There may be more water on Mars than previously thought, after scientists discover dozens of frozen lakes less than a mile beneath the Red Planet’s surface
- A new study says Mars may have more water on Mars than previously thought
- This could include ‘dozens’ of lakes less than a mile beneath the surface
- NASA JPL researchers saw dozens of radar reflections around the Martian south pole similar to the liquid water discovery made in 2018
- Many of the findings are in areas that are likely too cold for water to remain liquid
- Some of the lakes were less than a mile from the surface
- The Martian surface temperature is roughly minus 81 degrees Fahrenheit
- If the water is liquid, it could be heated by volcanic activity or something else
Nearly three years after scientists confirmed that Mars still has lakes filled with liquid water, a new study suggests there may be more water than previously thought, including ‘dozens’ of lakes less than a mile beneath the surface of the Red Planet.
Researchers from NASA’s Jet Propulsion Laboratory analyzed data from the European Space Agency’s Mars Express orbiter and saw dozens of radar reflections around the Martian south pole similar to the discovery made in 2018.
The radar signals were found in a region of Mars known as the South Polar Layered Deposits, home to water ice, dry ice and dust that have lived there for millions of years.
However, many of these findings are in areas that are likely too cold for water to remain liquid, even with the presence of salty minerals known as perchlorates, a fact that’s currently stumping the researchers.
‘We’re not certain whether these signals are liquid water or not, but they appear to be much more widespread than what the original paper found,’ said study co-author and NASA JPL investigator Jeffrey Plaut, in a statement.
‘Either liquid water is common beneath Mars’ south pole or these signals are indicative of something else.’
A new study suggests that there may be more water on Mars than previously thought, including ‘dozens’ of lakes less than a mile beneath the surface
Researchers analyzed data from the European Space Agency’s Mars Express orbiter and saw dozens of radar reflections around the Martian south pole similar to the discovery made in 2018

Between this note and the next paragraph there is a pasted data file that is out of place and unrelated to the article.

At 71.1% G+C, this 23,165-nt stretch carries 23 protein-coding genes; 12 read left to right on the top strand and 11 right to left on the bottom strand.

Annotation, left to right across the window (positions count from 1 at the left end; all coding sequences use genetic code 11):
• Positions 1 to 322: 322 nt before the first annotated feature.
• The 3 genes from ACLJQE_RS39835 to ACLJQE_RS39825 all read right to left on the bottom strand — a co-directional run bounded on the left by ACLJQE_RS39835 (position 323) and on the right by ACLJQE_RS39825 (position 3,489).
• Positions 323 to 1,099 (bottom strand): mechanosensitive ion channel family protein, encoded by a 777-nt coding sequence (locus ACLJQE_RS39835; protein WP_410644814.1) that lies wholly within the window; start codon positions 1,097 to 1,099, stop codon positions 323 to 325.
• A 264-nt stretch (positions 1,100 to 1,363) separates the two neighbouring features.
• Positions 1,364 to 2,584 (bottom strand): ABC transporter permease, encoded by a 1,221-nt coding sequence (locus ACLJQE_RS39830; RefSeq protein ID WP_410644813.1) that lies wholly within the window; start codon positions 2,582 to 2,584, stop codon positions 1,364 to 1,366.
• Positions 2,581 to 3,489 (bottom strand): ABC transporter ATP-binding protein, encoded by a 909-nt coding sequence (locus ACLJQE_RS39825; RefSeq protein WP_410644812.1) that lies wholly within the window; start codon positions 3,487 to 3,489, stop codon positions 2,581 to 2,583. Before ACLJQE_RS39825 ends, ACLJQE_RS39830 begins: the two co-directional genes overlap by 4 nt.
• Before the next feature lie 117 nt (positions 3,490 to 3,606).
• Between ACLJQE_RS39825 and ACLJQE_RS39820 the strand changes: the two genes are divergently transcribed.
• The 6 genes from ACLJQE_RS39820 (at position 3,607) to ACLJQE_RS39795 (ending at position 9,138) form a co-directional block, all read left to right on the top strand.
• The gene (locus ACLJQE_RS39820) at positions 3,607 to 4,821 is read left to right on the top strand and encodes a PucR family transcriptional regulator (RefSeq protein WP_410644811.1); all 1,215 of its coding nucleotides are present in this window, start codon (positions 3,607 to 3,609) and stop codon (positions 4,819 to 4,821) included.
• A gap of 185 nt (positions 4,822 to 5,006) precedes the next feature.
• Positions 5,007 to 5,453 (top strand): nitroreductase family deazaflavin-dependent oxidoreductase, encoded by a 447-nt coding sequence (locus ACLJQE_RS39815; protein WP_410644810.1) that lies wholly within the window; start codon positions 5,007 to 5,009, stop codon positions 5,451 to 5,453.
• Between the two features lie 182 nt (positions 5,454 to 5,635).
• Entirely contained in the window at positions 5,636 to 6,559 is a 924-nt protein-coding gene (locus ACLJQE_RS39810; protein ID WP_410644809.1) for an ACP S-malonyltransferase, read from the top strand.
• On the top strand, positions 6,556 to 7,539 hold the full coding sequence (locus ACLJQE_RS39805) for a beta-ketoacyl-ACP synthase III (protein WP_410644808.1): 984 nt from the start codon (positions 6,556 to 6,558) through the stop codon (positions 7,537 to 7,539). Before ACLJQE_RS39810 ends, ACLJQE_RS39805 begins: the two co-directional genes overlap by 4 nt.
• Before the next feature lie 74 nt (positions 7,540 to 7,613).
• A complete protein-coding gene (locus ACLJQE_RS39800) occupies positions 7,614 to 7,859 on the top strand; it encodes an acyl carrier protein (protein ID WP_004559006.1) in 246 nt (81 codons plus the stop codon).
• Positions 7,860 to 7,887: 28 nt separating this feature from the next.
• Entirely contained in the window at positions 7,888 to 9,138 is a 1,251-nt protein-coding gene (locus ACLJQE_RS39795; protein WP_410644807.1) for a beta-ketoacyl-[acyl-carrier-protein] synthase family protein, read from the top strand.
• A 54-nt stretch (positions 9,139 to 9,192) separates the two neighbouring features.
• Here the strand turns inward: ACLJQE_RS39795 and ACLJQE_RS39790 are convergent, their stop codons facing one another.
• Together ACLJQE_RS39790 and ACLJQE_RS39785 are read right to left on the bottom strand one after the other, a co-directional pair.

Many of these findings are in areas that are likely too cold for water to remain liquid, even with the presence of salty minerals known as perchlorates, a fact that’s currently stumping the researchers
The Martian surface has an estimated temperature of roughly minus 81 degrees Fahrenheit, which would be too cold for water to stay liquid
Expanding the initial search to look at more than 15 years of data on the south polar region revealed that some of the lakes were less than a mile from the surface.
In March, a separate study said that between 33 and 99 percent of Mars’ ‘missing water’ could be hiding under its crust, thanks to billion-year old rocks that can store the water.
The Martian surface has an estimated temperature of roughly minus 81 degrees Fahrenheit (minus 63 degrees Celsius), which would be too cold for the water to stay liquid.
The area that could contain the liquid water lakes is small – just 6 to 12 miles of the south pole, according to Aditya Khuller, a doctoral student at Arizona State University who worked on the paper.
In Mars’ past, it had a lower axis tilt, allowing for snowfall and dust to settle in the South Polar Layered Deposits region as it currently lies.
If the water is indeed liquid, it’s possible it could be from volcanic activity or something else, Khuller said.
‘They [a 2019 paper] found that it would take double the estimated Martian geothermal heat flow to keep this water liquid,’ Khuller said.
‘One possible way to get this amount of heat is through volcanism. However, we haven’t really seen any strong evidence for recent volcanism at the south pole, so it seems unlikely that volcanic activity would allow subsurface liquid water to be present throughout this region.’
In May, researchers discovered volcanic deposits in satellite images of Mars that showed eruptions that happened in the past 50,000 years.
If it’s not volcanic activity and the water is indeed liquid, the researchers say further study is needed to find out the root cause of it.
‘Our mapping gets us a few steps closer to understanding both the extent and the cause of these puzzling radar reflections,’ said Plaut.
The findings have been published in the journal Geophysical Research Letters.
In February, scientists discovered water vapors rising from Mars after the ExoMars Trace Gas Orbiter made the discovery by measuring light as vapor passing through the atmosphere.